Treesha – Wait ‘til you hear this. The colors of the pitcher plants are arranged to attract insects. They broadcast wavelengths that can be seen like lighthouse beacons. The insects provide the plant with vital nitrogen and phosphorus, which it cannot obtain any other way.

me – How?

Treesha – When insects land on pitcher plants, they cannot adhere to the surface. They slip and slide into a pool of digestive enzymes where they drown and are ingested by the plant.

Mt. Kinabalu (4095m) is one of the tallest mountains in South-East Asia and is situated in the Kinabalu National Park in the province of Sabah, Malaysian Borneo.

The Poo Connection

me – So what is this poo connection between the tree shrew and the carnivorous pitcher plant?

Treesha – Here on Mt. Kinabalu insect prey is scarce. The largest meat-eating aerial plant in the world has been designed not to eat small animals like tree shrews or rodents, but small animal poo (feces).

me – Are you saying that the Giant Montane Pitcher Plant on Mt. Kinabalu, Borneo has evolved into a toilet for the tree shrew? A shrew loo?

Treesha – Exactly! Botanists have discovered that this giant pitcher plant has a pitcher the exact same size as a tree shrew's body. The plant uses tasty nectar to attract tree shrews, and then ensures its pitcher is big enough to collect the feeding mammal's droppings.

me – C’mon, are you putting me on?

Treesha – I swear this is true. Picture this scenario. A small tree shrew climbs up to lick the concave lid of the, shall we say, ‘toilet plant.’ The inside of this lid is covered with glands that exude huge amounts of nectar. Busily engaged in slurping down the delicious, sweet nectar that lines the plant’s ‘lid,’ the tree shrew does his or her business in the bowl of the pitcher plant.

Great symbiosis. A sweet, liquid free lunch for the tree shrew and a nice, although some might say ‘crappy,’ deposit for the plant which likely supplies the majority of nitrogen required.

Here’s the video with the proof.

Toilet Plant with Tree Shrew ... on Pot

Nepenthes rajah (D) is the Giant Montane Pitcher Plant

Treesha – Now here’s the clincher. The distance from the front of the pitcher's mouth to the glands on the lid corresponds exactly to the head to body length of the mountain tree shrew.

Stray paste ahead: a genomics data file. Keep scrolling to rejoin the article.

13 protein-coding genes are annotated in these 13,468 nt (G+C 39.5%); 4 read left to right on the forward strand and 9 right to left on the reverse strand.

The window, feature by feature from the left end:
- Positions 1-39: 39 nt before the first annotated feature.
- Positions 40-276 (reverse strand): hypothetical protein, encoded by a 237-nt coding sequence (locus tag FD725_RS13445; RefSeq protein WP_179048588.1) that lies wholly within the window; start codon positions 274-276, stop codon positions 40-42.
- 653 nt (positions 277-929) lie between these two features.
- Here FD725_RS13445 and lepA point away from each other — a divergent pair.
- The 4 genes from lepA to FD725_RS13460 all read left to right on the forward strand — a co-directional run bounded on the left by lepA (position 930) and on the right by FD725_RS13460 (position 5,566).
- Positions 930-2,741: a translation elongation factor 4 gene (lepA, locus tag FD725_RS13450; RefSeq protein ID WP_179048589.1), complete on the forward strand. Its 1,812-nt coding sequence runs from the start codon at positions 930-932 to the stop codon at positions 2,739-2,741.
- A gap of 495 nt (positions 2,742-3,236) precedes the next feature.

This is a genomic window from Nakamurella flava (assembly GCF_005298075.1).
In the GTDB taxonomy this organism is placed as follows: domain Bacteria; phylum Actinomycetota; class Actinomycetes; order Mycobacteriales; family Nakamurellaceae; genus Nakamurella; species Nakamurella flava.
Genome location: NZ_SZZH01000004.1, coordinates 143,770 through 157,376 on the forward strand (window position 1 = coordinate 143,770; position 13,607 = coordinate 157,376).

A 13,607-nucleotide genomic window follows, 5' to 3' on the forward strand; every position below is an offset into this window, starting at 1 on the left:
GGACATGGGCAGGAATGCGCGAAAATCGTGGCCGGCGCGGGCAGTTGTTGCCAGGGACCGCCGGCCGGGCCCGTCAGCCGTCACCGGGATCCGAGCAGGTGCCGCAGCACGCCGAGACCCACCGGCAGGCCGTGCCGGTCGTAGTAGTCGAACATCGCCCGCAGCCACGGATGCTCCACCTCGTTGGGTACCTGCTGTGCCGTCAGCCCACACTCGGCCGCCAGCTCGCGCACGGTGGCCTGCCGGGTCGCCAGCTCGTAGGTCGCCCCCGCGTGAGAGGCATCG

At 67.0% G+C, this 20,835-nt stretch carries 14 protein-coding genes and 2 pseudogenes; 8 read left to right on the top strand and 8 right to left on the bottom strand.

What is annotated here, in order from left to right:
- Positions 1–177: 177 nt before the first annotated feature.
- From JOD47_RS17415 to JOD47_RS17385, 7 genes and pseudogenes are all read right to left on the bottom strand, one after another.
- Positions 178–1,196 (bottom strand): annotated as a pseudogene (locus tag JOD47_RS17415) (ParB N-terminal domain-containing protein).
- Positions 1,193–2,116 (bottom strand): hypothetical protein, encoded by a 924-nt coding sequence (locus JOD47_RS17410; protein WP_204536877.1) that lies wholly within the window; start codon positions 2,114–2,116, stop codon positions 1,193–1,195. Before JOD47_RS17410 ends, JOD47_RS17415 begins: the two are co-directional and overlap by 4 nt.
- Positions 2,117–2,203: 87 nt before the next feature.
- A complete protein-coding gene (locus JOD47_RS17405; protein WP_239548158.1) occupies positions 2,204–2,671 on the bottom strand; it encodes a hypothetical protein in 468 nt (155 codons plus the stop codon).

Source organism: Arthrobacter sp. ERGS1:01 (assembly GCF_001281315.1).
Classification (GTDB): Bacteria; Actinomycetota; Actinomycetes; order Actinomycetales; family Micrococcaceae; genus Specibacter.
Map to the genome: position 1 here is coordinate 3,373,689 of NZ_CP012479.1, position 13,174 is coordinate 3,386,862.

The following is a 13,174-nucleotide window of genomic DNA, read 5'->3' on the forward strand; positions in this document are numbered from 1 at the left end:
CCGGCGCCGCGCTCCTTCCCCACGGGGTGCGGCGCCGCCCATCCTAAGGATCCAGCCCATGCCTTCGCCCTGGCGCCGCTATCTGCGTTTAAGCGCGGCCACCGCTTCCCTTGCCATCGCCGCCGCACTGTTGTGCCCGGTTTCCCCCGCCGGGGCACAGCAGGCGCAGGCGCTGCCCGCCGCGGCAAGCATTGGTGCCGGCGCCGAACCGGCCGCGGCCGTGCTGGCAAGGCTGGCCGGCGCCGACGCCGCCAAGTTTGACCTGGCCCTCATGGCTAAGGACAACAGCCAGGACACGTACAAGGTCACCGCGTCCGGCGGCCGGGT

For the tree shrews to reach the sweet nectar, they must climb onto the pitcher and perch in such a way that their backsides are located over the mouth of the pitcher. Then they do what they gotta do and defecate to mark their feeding territory. Before they leave, they usually mark the plants with their scent by rubbing their genitals onto the lid.

me(doubtful) But ground-lying, terrestrial pitcher plants have slippery rims to trap insects.

Treesha – That’s what is so amazing. The rim of the aerial type of Giant Montane Pitcher Plant has been modified so that it is not slippery like the insect-trapping varieties. That way, tree shrews stay safe from a spill while eating and pooping.

me – What prevents the tree shrew from, you’ll pardon the expression, missing the hole, so to speak?

Treesha – There's no way for that to happen. The shape of the pitcher opening and orientation of the leaf lid, coated with nectar, ensure that a tree shrew will have to straddle the plant. Ergo, the animal is in the perfect position to take a bathroom break while feeding.

me – And when it rains, the poop will be washed into the bottom of the plant pitcher. What an extraordinary example of plant/animal specialization.

Thank you, Treesha, for enlarging my environmental education. Would you like me to bring you a dozen Big Macs when I return next year?

Treesha – No thanks, I’m watching my diet. But a mini iPad would come in handy! (laughs hysterically)

Carpenter Ant (Campanotus schmitzi)
Carpenter Ant (Campanotus schmitzi) | Source

Believe It or Not

There is one species of carpenter ant, Campanotus schmitzi, that dives into the terrestrial pitcher-plant digestive fluid and retrieves drowned insects and mosquito larvae for its food. These ants can actually swim and remain submerged for up to 30 seconds! Although it may take them up to 12 hours to haul up their catch.

Sources:

Chin, L., J. A. Moran, and C. Clarke. 2010. “Trap geometry in the giant montane pitcher plant species from Borneo is a function of tree shrew body size.”

Clarke, C. M., U. Bauer, C. C. Lee, A. A. Tuen, K. Rembold, and J. A. Moran. 2009. “Tree shrew lavatories: a novel nitrogen sequestration strategy in a tropical pitcher plant.”

Moran, Jonathan A. 2012.”Tuning of color contrast signals to visual sensitivity maxima of tree shrews by three Bornean highlands Nepenthes species.”

© Copyright BJ Rakow, Ph.D. 2013. All rights reserved. Author, "Much of What You Know about Job Search Just Ain't So."


Learn to write a dynamic resume and cover letter, network effectively, interview confidently, and negotiate salary.

More by this Author


Comments for Weird Animals - the Tree Shrew and its Poo 102 comments